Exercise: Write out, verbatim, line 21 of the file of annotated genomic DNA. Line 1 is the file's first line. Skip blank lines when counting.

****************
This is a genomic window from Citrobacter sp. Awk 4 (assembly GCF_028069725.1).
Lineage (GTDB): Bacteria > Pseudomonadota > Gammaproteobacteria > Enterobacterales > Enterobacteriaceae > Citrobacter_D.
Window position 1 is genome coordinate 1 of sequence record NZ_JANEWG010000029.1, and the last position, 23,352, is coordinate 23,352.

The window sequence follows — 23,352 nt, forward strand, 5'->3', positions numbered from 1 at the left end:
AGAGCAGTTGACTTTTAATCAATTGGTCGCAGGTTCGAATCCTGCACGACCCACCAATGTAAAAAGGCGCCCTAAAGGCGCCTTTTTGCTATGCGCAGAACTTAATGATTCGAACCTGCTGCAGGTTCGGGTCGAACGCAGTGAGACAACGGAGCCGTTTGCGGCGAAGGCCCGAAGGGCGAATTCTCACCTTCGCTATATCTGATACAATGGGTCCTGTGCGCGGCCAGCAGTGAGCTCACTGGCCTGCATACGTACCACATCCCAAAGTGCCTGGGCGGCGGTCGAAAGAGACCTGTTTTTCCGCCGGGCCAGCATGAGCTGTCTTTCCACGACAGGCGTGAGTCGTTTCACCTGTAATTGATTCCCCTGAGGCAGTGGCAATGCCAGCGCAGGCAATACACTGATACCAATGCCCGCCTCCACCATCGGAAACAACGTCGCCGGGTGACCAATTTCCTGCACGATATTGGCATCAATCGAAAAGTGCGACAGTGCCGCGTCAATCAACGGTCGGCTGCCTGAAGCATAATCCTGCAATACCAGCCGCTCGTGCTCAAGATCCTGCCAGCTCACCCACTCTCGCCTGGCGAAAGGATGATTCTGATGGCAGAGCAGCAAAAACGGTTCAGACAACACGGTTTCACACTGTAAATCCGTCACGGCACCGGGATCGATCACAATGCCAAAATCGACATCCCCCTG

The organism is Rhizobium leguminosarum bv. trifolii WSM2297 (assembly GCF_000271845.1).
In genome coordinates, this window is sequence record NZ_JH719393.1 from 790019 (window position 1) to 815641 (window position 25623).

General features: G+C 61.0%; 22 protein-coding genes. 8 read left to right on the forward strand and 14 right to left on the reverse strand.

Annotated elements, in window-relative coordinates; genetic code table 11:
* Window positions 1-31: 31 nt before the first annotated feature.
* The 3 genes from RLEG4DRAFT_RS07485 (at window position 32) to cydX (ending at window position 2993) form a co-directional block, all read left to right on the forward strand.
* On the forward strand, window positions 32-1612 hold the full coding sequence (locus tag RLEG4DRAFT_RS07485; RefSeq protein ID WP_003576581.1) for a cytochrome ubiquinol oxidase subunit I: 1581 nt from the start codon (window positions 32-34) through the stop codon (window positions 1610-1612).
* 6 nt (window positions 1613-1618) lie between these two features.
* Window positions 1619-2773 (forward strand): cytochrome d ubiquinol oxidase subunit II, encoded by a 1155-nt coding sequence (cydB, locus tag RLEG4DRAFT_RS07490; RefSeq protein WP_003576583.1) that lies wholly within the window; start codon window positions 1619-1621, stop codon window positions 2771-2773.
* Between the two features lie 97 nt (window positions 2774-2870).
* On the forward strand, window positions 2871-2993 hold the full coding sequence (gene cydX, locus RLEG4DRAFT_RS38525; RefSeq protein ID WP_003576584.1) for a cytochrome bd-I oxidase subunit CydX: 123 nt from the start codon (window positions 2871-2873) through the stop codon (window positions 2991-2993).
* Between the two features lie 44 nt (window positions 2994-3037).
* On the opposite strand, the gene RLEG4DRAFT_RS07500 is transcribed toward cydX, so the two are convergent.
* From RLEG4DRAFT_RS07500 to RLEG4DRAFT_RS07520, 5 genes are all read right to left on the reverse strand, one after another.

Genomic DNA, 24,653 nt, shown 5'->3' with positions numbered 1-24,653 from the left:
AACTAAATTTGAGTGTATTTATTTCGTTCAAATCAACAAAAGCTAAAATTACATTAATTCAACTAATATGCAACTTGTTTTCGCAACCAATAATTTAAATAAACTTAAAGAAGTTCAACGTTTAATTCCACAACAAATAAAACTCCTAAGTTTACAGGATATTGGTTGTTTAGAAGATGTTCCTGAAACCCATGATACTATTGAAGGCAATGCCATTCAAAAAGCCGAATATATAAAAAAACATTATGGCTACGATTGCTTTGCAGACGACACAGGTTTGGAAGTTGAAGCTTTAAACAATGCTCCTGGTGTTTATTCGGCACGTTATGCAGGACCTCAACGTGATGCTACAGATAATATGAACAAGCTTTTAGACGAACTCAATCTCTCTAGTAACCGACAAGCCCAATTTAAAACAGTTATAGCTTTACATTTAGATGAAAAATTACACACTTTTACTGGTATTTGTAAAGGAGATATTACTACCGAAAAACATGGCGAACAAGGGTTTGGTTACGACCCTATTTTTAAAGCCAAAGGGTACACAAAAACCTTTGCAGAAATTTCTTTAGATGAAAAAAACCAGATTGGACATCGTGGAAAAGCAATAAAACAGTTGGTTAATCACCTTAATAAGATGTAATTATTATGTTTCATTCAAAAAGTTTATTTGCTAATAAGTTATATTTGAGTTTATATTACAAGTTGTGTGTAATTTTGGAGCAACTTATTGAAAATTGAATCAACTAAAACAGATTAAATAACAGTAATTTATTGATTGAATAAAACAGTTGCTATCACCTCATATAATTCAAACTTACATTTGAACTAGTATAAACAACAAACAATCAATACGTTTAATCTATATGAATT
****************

AACTAAATTTGAGTGTATTTATTTCGTTCAAATCAACAAAAGCTAAAATTACATTAATTCAACTAATATGCAACTTGTTTTCGCAACCAATAATTTAAATAAACTTAAAGAAGTTCAACGTTTAATTCCACAACAAATAAAACTCCTAAGTTTACAGGATATTGGTTGTTTAGAAGATGTTCCTGAAACCCATGATACTATTGAAGGCAATGCCATTCAAAAAGCCGAATATATAAAAAAACATTATGGCTACGATTGCTTTGCAGACGACACAGGTTTGGAAGTTGAAGCTTTAAACAATGCTCCTGGTGTTTATTCGGCACGTTATGCAGGACCTCAACGTGATGCTACAGATAATATGAACAAGCTTTTAGACGAACTCAATCTCTCTAGTAACCGACAAGCCCAATTTAAAACAGTTATAGCTTTACATTTAGATGAAAAATTACACACTTTTACTGGTATTTGTAAAGGAGATATTACTACCGAAAAACATGGCGAACAAGGGTTTGGTTACGACCCTATTTTTAAAGCCAAAGGGTACACAAAAACCTTTGCAGAAATTTCTTTAGATGAAAAAAACCAGATTGGACATCGTGGAAAAGCAATAAAACAGTTGGTTAATCACCTTAATAAGATGTAATTATTATGTTTCATTCAAAAAGTTTATTTGCTAATAAGTTATATTTGAGTTTATATTACAAGTTGTGTGTAATTTTGGAGCAACTTATTGAAAATTGAATCAACTAAAACAGATTAAATAACAGTAATTTATTGATTGAATAAAACAGTTGCTATCACCTCATATAATTCAAACTTACATTTGAACTAGTATAAACAACAAACAATCAATACGTTTAATCTATATGAATT